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Competitive parenting. It could be a national sport for as much as it is practiced. Whether you are in the supermarket or out on the local playground, everywhere you go Uber Moms are waiting to face off in the Momolympics with their little two-year-old geniuses who can speak three foreign languages, do calculus word problems, consume three pounds of kale and find a solution for world hunger all in a single sitting.

competitive mom

Competitive Mothering -- The New Olympic Sport

Breastfeeding. Potty training. Sleep habits. Diet. Education. Television. Toys. Competitive parents have an opinion about everything and they are more than willing to share it with you, which would be fine if sharing was their only motive. But, in fact, their true motive is to make you feel inferior in order to hide their own insecurities.

How many times have you been suddenly sideswiped by perfectly manicured talons of Alpha Mom during playgroup when you thought you were just having friendly conversation? "Oh," she says while eyeing your child who is currently having a standoff with the broccoli served at lunch. "Did I tell you that my little Ashton just LOVES vegetables? I just can't keep enough edamame and brussel sprouts in the house for him."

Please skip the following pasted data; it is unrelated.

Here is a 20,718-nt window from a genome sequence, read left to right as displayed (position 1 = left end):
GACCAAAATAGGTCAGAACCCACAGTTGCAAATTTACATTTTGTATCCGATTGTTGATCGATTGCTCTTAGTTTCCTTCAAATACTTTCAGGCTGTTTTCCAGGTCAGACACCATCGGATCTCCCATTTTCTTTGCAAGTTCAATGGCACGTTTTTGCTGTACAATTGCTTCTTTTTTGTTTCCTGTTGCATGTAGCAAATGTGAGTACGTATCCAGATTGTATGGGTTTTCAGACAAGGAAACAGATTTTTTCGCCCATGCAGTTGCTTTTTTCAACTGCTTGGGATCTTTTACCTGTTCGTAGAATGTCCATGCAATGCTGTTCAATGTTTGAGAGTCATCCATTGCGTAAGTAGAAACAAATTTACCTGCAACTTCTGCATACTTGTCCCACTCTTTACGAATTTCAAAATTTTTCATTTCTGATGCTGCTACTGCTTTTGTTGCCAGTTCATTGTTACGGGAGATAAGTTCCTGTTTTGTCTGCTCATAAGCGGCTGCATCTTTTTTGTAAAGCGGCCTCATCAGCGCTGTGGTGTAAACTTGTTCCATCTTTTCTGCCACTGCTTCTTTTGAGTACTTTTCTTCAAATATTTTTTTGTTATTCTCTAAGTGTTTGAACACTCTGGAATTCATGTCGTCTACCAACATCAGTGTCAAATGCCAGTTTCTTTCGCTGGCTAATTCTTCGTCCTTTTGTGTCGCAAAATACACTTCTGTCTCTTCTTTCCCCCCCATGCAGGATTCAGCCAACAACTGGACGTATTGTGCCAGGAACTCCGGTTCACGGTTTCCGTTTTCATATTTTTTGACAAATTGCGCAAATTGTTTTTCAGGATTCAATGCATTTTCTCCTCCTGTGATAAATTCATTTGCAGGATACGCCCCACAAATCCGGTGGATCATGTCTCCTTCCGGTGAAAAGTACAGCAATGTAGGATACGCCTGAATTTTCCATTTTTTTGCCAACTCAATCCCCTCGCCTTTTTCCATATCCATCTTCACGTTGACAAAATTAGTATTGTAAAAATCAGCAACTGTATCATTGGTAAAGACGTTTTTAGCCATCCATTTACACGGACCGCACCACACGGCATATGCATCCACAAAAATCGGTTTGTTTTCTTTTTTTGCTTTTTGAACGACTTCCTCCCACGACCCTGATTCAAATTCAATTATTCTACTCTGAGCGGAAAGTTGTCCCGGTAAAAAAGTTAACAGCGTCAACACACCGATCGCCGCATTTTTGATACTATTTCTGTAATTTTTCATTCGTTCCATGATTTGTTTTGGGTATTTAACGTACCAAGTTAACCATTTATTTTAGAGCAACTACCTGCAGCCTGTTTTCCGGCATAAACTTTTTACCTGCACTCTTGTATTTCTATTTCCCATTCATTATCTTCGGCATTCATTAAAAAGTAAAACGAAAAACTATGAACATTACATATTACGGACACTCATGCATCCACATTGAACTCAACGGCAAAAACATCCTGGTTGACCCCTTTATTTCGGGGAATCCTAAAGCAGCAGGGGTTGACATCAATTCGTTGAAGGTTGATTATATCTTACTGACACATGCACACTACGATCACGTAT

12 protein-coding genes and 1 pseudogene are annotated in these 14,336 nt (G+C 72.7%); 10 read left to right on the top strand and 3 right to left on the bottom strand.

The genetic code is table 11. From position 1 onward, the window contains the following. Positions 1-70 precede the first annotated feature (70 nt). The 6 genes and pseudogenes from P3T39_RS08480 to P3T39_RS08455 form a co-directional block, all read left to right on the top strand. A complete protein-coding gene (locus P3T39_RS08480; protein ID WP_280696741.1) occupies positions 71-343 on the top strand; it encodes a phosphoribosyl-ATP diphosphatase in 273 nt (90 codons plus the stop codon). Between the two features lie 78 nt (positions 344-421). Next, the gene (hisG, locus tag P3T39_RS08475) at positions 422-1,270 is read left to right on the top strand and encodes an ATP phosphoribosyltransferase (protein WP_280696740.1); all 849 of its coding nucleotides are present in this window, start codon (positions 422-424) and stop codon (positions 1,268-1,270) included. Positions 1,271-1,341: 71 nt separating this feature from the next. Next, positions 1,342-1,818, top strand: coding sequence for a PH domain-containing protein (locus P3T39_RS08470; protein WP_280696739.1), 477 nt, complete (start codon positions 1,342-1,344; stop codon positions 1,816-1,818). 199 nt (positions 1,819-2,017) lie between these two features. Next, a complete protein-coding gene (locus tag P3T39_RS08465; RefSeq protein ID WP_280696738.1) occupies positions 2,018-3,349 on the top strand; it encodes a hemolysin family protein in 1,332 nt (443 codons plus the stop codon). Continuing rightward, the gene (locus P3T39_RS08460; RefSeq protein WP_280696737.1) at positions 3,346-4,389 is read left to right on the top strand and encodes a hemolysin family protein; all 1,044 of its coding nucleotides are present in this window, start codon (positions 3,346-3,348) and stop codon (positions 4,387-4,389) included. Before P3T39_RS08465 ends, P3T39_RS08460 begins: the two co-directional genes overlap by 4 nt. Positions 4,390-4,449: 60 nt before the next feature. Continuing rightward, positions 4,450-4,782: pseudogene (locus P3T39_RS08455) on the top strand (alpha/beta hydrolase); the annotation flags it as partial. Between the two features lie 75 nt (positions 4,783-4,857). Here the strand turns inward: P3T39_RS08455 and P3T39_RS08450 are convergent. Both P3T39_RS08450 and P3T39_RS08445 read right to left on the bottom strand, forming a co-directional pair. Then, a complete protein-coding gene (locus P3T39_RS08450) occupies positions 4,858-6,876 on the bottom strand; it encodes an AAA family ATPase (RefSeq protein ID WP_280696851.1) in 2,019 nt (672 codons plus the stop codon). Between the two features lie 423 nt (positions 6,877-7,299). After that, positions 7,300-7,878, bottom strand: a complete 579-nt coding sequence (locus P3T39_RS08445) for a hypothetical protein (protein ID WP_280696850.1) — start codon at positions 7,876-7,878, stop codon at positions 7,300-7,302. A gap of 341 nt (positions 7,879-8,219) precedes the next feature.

Or the lady who you met while casually standing in line at the grocery store, "Oh really? You only breastfed for three months? That's probably why your baby has that terrible cough now."

Nobody's Perfect -- Not Even Alpha Mom

Truth be told, it's really quite easy to fall into the trap of competitive parenting, because deep inside, we all want to think we are good parents. We work hard every day to make good choices and raise our children according to the highest standards. We educate ourselves about the differences between organic and conventionally grown foods. We try to set good limits and boundaries for junk food, television, video games and media exposure. We spend hours researching the best ways to potty train or get our child to sleep through the night.